So, for the student debt issue (and many others) we need to consider how the government is going to pay for it. Further, when it comes to cancelling debt, then people will ask: Is this a one time thing, or is this an issue that will keep on coming back if we continue to rely on student loans to help pay for college. The same goes for making college “free.” Who will pay for this and how much will it cost. Further, if we make public colleges and universities tuition-free, then does the government have the right to start asking questions about how schools are run, how they go about automating their business, are they willing to automate their business, and what about private colleges and universities. Will tuition-free public education drive them out of business. Or, should the government make all colleges and universities “tuition-free?” And, if so, then will the government have a right to set policies for private colleges (e.g. if they get government funding to be “tuition-free” then they cannot start charging tuition or trying to charge fees that take the place of tuition. They have to rely on government funding – full stop.

While I was an EdTech staffer at UC Berkeley (1987-2007), I got interested in the cost of education debate when students started to complain (and rightly so) about the high cost of textbooks. I even testified before a House committee (chaired by congressman Wu) that was looking into the high cost of textbooks – way back in 2007.

My proposal at that committee meeting was that the US should consider developing its own public textbooks either by creating their own version of the British Open University (i.e. a US Open University) or working with the British Open University. In the latter case, I made a rough calculation of what it would cost to “buy out” the British Open University and put their content in the public domain. That was my idea for driving down the cost of commercial textbooks. By working with the British OU (or starting our own) we would have a very large economy of scale to develop course content that could be put in the public domain. Further, if we created our own US Open University, we would have the economy of scale (and governance structure) to reduce the cost of education itself.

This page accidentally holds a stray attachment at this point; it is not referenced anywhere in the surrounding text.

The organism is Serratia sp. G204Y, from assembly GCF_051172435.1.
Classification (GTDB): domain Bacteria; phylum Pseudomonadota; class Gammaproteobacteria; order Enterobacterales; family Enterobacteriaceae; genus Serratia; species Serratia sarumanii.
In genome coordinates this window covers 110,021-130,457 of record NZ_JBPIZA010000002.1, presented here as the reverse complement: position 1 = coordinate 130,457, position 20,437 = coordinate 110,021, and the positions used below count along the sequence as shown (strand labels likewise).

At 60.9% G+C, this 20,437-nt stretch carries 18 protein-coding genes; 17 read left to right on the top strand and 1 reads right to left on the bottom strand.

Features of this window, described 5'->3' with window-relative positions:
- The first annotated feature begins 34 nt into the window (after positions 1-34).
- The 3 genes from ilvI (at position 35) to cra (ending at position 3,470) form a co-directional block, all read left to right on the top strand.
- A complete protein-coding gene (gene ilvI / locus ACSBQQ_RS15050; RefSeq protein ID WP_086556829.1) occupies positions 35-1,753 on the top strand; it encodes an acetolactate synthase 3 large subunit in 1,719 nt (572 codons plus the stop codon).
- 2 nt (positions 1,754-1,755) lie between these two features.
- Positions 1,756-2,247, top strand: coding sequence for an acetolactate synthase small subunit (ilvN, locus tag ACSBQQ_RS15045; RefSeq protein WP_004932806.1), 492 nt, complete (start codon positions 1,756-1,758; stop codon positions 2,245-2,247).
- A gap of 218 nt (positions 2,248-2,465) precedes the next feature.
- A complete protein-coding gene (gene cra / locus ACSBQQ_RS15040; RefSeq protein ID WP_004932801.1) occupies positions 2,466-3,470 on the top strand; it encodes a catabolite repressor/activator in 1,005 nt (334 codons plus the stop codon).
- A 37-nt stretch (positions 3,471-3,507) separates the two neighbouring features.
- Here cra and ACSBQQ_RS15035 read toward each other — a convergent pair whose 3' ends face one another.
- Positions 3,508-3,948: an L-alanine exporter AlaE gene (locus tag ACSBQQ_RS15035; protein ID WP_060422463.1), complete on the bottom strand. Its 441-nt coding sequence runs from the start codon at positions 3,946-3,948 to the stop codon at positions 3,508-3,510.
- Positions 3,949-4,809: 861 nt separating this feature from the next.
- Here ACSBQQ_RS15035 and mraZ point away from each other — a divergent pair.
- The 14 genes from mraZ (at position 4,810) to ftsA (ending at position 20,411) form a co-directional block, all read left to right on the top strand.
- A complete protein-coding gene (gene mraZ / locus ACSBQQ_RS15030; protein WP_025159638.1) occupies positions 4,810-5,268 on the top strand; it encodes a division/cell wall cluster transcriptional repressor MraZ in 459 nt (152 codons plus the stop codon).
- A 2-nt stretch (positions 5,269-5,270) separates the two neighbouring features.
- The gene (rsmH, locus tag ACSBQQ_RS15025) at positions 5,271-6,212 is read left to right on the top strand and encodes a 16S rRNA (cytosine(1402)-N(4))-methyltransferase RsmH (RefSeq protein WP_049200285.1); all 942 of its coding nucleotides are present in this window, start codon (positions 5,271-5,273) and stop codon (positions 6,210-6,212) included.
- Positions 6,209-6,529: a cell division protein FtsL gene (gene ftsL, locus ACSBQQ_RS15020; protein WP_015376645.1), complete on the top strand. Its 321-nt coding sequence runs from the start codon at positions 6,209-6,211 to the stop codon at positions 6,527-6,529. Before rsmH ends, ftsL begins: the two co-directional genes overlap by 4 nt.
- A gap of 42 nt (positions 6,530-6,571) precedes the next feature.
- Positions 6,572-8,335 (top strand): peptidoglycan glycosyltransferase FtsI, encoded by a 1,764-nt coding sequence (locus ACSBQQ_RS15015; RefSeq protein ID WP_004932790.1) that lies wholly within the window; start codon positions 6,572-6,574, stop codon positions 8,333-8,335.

Of course, although these moves might be popular with students and with those who pay for higher education, either through tuition or taxes, they might not be popular with existing institutions of education, especially if the US Open University was the only institution that was to be tuition-free. There’s a good chance that a US Open University would drive many other schools out of existence.

Now that I’ve taken the liberty of going on a real rant, I’ll just finish by providing a few links to more discussion on how the US could go about creating its own US Open University and why I think that – on balance – that would be a good approach to dealing with the student debt problem and the tuition-free education idea.

References by Date

The Polymath Professor’s Role in Online Education
by Fred M Beshears

How is educational technology integrated in the teaching and learning process?
by Fred M Beshears

Opposition To Academic Labor Saving Technology At UC Berkeley
by Fred M Beshears

The Cost Disease Problem in Higher Education and the Winner-Take-All Solution
by Fred M Beshears

How to Create a Tuition Free, Public, Online University to Produce Free Online Textbooks and Courses
by Fred M Beshears

Can online learning be a partial RX of Higher Education’s Cost Disease?
by Fred M Beshears